A mixed-use site in Shanghai’s Xuhui district has been offered for sale with an estimated price tag of more than RMB 30 billion ($4.3 billion), as the municipal government strives to build a 1.8 million square metre (19.4 million square foot) financial hub along the Huangpu River.
The 323,665 square metre site, made up of 28 land parcels between the river’s west bank and Longhua Middle Road, was listed on the Shanghai Land Market last month, according to an announcement on the bureau’s website. The reserve price for the land sale remains confidential, but bidders are required to pay a security deposit of RMB 6.5 billion ($928 million). Given that the deposit is generally 20 percent of the total reserve price in Shanghai, the site is expected to fetch up to RMB 32.5 billion ($4.6 billion).
The development, which amounts to more than double the amount of grade A office space in Hong Kong’s Central district, is of a size and scale seldom seen — even in Shanghai. The project invites comparison to the Lujiazui financial centre in Pudong district, six kilometres to the northeast of the site, as well as the 1.2 million square metre Greenland Bund Centre complex under construction in the city’s South Bund area.
Creating a New Financial District
Interested parties can apply to bid on the site by January 16, and the list of companies qualified to proceed into the tender process will be announced three days later. The final date for the tender’s conclusion has not yet been announced.
Located near the Xietu Road residential area in the southern part of Xuhui district, the site is bounded by Ruining Road to the east, Ruining Road and Longteng Avenue to the south, Dongan Road to the west, and Longhua Middle Road to the north.
The government’s positioning of the site and the terms of the land sale call for developing the built environment for a world-class finance community that will attract the headquarters of financial firms and global investment institutions. The local authorities also seek to gear the project towards creating a home for venture capital firms investing in the technology and culture sectors.
Commercial space is expected to take up around 78 percent of the development’s above-ground gross floor area, which will total nearly 1.1 million square metres. An additional 710,000 square metres is earmarked for underground space, including 60,000 square metres of commercial floor area.
According to government documents, the site is zoned for 650,000 square metres of offices and 210,000 square metres of retail space, along with another 40,600 square metres ear-marked for cultural and sports facilities. The residential component total 200,100 square metres, 153,000 square metres of which must be developed into at least 1,187 units of long-term rental housing, including construction of an affordable housing component.
Property consultancy Savills observed that the land sale conditions for the commercial component of the project allow for development of grade A office buildings, retail and hotel space, while noting that the size of the project may influence its eventual sale.
Mega-Project May Require Team Effort
“Normally, new land plots tend to be very small in core districts, as most areas have already been built,” Chester Zhang, a director with the research team at Savills China, told Mingtiandi. “It is very rare to see land of such a scale coming onto the market, not to mention in a single sale.”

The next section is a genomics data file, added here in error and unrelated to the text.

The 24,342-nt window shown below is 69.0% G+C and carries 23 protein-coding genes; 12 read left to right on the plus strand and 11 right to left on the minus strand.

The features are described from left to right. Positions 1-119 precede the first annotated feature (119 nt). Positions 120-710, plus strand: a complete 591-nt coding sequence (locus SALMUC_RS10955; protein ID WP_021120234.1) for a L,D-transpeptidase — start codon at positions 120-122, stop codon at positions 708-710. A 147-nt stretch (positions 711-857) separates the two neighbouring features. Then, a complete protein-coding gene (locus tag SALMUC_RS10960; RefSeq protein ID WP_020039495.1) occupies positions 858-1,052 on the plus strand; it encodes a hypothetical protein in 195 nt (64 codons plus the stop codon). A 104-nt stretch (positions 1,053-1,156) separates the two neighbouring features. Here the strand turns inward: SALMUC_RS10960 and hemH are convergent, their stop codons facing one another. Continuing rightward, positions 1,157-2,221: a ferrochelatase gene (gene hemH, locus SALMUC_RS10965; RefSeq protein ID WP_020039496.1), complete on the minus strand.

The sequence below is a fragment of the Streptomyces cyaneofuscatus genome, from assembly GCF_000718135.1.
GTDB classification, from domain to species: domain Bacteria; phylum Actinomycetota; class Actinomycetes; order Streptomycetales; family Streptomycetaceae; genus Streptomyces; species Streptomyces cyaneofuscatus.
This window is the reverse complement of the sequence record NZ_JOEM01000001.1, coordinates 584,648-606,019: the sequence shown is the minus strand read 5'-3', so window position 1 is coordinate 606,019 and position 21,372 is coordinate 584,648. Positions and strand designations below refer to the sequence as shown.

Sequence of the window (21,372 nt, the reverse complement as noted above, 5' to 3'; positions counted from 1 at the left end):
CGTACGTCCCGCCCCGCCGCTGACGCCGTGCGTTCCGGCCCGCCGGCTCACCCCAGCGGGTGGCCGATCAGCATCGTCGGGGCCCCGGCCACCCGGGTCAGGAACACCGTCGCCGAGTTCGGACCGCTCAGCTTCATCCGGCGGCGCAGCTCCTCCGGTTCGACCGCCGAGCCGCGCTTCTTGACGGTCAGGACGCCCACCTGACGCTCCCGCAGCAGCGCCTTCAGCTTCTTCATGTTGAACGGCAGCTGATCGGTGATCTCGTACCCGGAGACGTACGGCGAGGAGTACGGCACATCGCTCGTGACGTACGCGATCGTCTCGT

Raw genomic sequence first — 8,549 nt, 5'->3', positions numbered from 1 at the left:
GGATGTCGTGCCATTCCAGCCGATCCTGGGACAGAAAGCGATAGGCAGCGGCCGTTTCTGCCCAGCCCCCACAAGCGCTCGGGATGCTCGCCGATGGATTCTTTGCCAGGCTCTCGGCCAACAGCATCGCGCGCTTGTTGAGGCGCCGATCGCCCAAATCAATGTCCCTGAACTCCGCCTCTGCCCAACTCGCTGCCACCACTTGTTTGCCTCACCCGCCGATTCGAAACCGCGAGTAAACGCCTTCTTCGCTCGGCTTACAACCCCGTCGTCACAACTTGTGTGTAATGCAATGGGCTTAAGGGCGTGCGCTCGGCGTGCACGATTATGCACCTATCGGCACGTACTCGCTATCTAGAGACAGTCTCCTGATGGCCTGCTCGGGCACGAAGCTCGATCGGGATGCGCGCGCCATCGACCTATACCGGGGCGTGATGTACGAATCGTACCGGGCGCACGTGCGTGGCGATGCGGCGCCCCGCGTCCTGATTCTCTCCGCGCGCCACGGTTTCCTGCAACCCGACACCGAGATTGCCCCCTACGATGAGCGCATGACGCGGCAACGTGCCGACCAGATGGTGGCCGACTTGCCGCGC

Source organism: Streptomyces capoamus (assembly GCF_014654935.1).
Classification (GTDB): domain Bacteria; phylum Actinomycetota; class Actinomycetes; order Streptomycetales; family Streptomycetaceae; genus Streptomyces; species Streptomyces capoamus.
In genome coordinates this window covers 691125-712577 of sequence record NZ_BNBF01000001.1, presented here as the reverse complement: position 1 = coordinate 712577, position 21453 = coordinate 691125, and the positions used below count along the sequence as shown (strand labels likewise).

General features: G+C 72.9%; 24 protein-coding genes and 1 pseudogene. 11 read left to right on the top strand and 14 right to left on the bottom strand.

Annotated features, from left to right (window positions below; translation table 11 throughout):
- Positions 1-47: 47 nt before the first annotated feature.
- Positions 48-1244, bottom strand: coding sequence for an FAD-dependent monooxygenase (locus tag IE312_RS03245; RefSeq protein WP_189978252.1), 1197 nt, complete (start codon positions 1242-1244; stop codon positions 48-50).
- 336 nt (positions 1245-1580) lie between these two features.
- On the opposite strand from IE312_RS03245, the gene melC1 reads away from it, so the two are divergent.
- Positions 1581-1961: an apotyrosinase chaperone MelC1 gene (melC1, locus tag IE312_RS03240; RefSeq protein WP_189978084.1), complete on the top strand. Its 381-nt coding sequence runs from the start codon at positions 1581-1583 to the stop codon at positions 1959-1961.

The terms of the land use rights call for the buyer of the site to hold 100 percent of the project’s retail, cultural/sport, and for-lease residential real estate, as well as retaining 60 percent of the office area. Under the conditions of the tender, all 28 parcels will be transferred as a single batch.
“This puts significant pressure on the developer’s operating ability and financial liquidity,” Zhang said of the land tender. “The massive development can be too challenging for a single developer, and joint ventures or consortia will be a better way to take on the project.”
The property is poised to benefit from its location within the Xuhui Riverside neighborhood, a key commercial area targeted for development by the Shanghai government. The site is located near the Middle Longhua Road metro station, offering access to the city’s Middle Huaihui Road, Jing’an Temple and Expo areas via lines 7 and 12.
The swath of land is also bordered to the northwest and northeast by Greenland Group’s Shanghai Greenland Center, Yingtong Greenland Building, and Greenland Marriott Hotel. Other top developers active in the area include China Vanke, Sunac China, CIFI Holdings and China Poly Group.
Xuhui Riverside Area Gains Ground
“Ever since the 2010 Expo, urban renewal in Xuhui Riverside has helped the area gradually create a livable environment surrounded by cultural and art venues,” said Zhang. “With the development of Huangpu Riverfront, Xuhui District has enacted waterfront protective development policies which have boosted the value of the site.”
Further along the Huangpu River toward central Shanghai is the Greenland Bund Centre project, a RMB 100 billion ($14.66 billion) mixed-use complex being developed by Greenland Group along Zhongshan Road, near where it intersects Dongjiadu Road.
In February of last year Greenland paid RMB 12 billion ($1.77 billion) to acquire a 50 percent stake in the Bund Centre project, then called Dongjiadu Financial City, from China Minsheng Investment Group (CMIG). The tallest towers in that riverfront complex are now close to being topped out, and Greenland has already found buyers for five of the seven smaller office buildings in the Bund Centre development.